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Book Review: Back at Your Best: Balancing the Demands of Life with the Needs of Your Body by Dr. Jay M. Lipoff

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Did you know that the optimal sleep posture results in fewer wrinkles? Were you aware that losing as much as four inches of height as you age may be preventable? Or that adding hot spices to your meal can raise your metabolism by as much as 20 percent and help you shed weight? These may seem like random facts, but they all have something in common: spinal health.

After you read the new book by Dr. Jay M. Lipoff, CFT, a nationally recognized expert in spinal injury prevention, you will have a newfound awareness of and appreciation for your spine and what you can do to protect it. In the process, you may improve other aspects of your health as well.

In Back at Your Best: Balancing the Demands of Life with the Needs of Your Body, Dr. Lipoff presents dozens of science-based tips and techniques for avoiding back and neck pain. Many of his suggestions and ideas were brand-new to me. For example, I learned how to adjust my driver’s seat, mirror, and steering wheel to be in their optimum ergonomic position for long road trips without stiffness or pain. I discovered why I should use ice for inflammation, but heat for muscle spasms. (He even throws in a recipe for a DYI nonfreezing ice pack — a 1:2 ratio of rubbing alcohol and water in a Ziploc.) I found out why stress always aggravates that same darned place in my trapezius, and which vitamins and supplements ward off joint and muscle aches.

Anatomy wonks will love the first part of the book. A private practice chiropractor for more than two decades, Dr. Lipoff educates readers on the framework of the body — neck, back, arms, hips, legs, knees, and feet — and explains all the ways these parts work together or get out of alignment, and what happens when we don’t pay attention to how we use them. Self-care of the body’s musculoskeletal system is about much more than posture, he reminds us. We learn that it includes nutritional support, stress management, weight management, positive thinking, and avoidance of habits and toxins, among other strategies. He gives us a thorough, holistic lesson on how to live healthfully.

Part II of Back at Your Best gets into the nitty-gritty practices you can do to maintain excellent spinal health. These include an extensive section on weight loss. Dr. Lipoff has a no-nonsense, fad-free approach that helps his patients lose weight slowly and steadily. In addition to his medical background, Dr. Lipoff is a Certified Fitness Trainer, and he draws on this expertise to present a number of simple workout routines for optimal spinal health, explained in clear prose and accompanied by black and white photos of each technique. You’ll learn proper ways to use gym equipment (How many times have I gone into a hotel fitness center and had no idea what to do on unfamiliar machines?), and you’ll discover ways to work out at home with minimal gear and equipment. I particularly loved his “office workout” and “car workout” for busy people.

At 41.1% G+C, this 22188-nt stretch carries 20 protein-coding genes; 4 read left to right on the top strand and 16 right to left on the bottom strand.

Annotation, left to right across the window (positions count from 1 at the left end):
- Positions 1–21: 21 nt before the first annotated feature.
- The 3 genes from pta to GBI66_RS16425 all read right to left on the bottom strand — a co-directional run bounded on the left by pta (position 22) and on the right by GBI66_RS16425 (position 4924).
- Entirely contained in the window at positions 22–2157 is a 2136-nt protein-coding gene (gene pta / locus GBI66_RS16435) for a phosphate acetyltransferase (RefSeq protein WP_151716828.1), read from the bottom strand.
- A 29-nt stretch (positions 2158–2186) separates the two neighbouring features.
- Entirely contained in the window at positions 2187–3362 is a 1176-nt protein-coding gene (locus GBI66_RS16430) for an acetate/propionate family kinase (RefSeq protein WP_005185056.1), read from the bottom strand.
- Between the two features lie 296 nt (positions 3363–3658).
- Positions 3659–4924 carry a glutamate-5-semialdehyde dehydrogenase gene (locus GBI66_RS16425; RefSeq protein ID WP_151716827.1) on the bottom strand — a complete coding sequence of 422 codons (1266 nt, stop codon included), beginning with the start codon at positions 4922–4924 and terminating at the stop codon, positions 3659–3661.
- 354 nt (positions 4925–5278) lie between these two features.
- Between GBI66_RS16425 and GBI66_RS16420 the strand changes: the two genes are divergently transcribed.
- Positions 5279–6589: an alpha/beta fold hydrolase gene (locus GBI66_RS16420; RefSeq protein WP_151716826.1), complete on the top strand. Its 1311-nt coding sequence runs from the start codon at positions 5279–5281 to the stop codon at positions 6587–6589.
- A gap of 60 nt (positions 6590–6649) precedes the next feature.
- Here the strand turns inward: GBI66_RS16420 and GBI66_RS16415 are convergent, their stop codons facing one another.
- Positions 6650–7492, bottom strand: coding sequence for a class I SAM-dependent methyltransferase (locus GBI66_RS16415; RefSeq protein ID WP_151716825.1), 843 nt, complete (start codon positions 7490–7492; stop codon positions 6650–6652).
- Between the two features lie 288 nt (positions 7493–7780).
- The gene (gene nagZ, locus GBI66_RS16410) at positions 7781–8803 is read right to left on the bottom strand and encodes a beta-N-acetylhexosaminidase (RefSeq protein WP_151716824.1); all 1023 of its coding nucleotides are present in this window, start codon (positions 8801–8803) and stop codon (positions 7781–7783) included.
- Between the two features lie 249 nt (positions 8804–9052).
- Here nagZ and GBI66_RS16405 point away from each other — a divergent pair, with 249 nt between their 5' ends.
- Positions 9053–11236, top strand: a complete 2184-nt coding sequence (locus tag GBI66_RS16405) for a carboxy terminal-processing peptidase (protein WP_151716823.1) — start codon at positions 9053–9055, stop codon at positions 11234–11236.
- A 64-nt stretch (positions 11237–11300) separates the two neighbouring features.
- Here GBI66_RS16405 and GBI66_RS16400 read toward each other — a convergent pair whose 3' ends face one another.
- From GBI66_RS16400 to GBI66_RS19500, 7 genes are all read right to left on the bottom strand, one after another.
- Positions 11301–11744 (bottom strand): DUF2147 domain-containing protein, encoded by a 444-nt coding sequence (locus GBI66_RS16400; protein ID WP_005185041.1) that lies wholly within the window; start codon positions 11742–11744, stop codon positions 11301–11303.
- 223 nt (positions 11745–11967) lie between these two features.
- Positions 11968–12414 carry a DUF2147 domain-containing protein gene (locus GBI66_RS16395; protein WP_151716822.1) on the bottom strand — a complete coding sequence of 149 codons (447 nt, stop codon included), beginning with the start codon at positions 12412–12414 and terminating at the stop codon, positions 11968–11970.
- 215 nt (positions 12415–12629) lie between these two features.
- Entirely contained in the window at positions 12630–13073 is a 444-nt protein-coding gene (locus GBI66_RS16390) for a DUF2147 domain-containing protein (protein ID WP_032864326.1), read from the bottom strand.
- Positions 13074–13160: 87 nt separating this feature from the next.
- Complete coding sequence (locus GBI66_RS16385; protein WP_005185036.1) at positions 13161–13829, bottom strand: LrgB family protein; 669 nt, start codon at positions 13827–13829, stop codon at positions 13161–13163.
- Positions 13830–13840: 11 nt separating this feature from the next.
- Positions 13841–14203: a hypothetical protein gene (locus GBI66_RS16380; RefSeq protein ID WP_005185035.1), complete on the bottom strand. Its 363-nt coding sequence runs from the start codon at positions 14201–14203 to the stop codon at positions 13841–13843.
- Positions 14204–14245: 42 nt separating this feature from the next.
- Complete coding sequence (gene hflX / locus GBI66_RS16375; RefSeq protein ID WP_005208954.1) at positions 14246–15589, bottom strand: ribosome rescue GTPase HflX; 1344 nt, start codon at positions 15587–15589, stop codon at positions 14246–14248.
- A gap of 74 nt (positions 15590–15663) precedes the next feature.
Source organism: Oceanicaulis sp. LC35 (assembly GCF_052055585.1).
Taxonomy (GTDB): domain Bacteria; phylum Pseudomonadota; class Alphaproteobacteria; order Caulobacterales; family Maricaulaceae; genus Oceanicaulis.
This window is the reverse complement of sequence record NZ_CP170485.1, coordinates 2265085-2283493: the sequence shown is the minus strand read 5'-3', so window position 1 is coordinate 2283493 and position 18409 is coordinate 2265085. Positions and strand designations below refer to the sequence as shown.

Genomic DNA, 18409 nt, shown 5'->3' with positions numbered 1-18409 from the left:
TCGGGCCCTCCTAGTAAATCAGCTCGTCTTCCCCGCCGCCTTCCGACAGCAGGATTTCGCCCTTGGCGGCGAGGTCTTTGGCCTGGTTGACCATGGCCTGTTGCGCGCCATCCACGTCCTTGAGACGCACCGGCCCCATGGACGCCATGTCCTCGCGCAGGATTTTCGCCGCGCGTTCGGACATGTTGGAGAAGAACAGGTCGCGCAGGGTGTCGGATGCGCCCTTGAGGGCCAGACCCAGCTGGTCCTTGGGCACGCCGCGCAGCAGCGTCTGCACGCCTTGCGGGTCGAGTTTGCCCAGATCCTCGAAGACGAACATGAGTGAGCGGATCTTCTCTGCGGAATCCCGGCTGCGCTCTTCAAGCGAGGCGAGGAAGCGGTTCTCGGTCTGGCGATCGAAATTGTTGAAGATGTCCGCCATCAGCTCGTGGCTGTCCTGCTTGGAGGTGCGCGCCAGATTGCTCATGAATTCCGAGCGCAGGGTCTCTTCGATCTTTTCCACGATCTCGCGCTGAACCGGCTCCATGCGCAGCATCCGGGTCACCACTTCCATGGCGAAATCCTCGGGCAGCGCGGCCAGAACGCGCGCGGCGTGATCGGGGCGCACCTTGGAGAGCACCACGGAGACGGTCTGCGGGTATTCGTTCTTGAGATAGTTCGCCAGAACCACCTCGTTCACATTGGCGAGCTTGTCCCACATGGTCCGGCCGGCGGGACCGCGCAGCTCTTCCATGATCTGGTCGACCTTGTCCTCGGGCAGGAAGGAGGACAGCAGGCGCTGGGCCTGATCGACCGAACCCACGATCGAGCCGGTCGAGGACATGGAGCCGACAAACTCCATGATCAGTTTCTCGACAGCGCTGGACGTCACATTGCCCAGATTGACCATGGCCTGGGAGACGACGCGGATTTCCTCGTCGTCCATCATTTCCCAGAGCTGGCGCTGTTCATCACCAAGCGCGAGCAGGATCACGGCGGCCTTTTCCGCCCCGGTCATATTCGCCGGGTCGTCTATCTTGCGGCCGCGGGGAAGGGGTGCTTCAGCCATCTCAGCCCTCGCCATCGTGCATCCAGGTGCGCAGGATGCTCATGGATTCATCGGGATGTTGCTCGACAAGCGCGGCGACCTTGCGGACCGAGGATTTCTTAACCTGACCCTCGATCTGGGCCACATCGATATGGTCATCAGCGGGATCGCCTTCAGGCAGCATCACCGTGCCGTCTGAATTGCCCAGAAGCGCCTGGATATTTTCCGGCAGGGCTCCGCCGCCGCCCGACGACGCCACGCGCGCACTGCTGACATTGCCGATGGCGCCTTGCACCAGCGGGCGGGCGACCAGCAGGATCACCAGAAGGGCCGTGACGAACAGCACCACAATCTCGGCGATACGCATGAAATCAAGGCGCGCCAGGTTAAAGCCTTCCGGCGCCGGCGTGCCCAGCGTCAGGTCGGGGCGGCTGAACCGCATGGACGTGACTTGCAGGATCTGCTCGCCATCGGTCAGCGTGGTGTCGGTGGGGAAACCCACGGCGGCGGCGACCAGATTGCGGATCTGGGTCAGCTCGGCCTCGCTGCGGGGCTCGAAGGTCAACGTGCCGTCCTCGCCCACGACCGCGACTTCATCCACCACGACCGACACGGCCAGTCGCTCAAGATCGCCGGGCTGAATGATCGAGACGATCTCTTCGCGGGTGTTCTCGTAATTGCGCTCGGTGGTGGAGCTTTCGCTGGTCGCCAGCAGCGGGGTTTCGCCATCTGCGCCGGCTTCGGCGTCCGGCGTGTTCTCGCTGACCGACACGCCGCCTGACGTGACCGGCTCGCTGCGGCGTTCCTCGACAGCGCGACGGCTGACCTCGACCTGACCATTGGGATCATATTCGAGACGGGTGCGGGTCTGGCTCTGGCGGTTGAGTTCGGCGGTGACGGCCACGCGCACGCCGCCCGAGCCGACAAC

The best part of the book for me, though, was Part III, where Dr. Lipoff includes many of the everyday activities we all do — sleeping, waking up, traveling, work and household chores, play, sports — and how to do these the right way. It’s these routine activities that are most often responsible for minor injuries. For example, the next time you go on a trip and have a large rolling suitcase, load it up with your other bags and push rather than pull it. Sure, you’ll look dorky but you’ll arrive at your destination limber and pain-free. He shows us everything from the proper way to position your pillows in bed, to how to pull a golf cart or even play the cello. You’ll discover the best way to carry a toddler, read a book, and have a long phone conversation. There’s even a great section on how to protect your child’s spine by making adjustments to his or her car seat, school backpack, and play equipment.

Although the emphasis in Back at Your Best is on prevention, Dr. Lipoff also details treatment options for those who suffer from headaches (yes, these can be caused by improper head and neck positions), sore backs, stiff necks, spasms, pinched nerves, and many more painful conditions related to the spine.

Dr. Lipoff has taught at universities, lectured before professional audiences, and appeared on national radio and TV with his messages on health and injury prevention. An executive board member of the ICA Council on Fitness and Sports Health Science, he also hosts a radio segment on Mix 96.1 WVLF-FM on Fridays at 8:20 AM called “Back at Your Best in 5 Minutes or Less.”

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About Patricia Gale

Patricia Gale has written and ghostwritten hundreds of blogs and articles that have appeared on sites such as Psychology Today, Forbes, and Huffington Post, and in countless national newspapers and magazines. Her "beat" is health, business, career, self-help, parenting, and relationships.
  • http://www.englishwritinghelp.com Kimberly Davison-Fujioka

    Very thorough review. I have had hip pain for years and recently have back pain. Maybe I could learn more about positioning on the pillows in bed since I do get up with a headache a lot. I was surprised to hear that the author of the book talks about headaches and back pain.
    Kim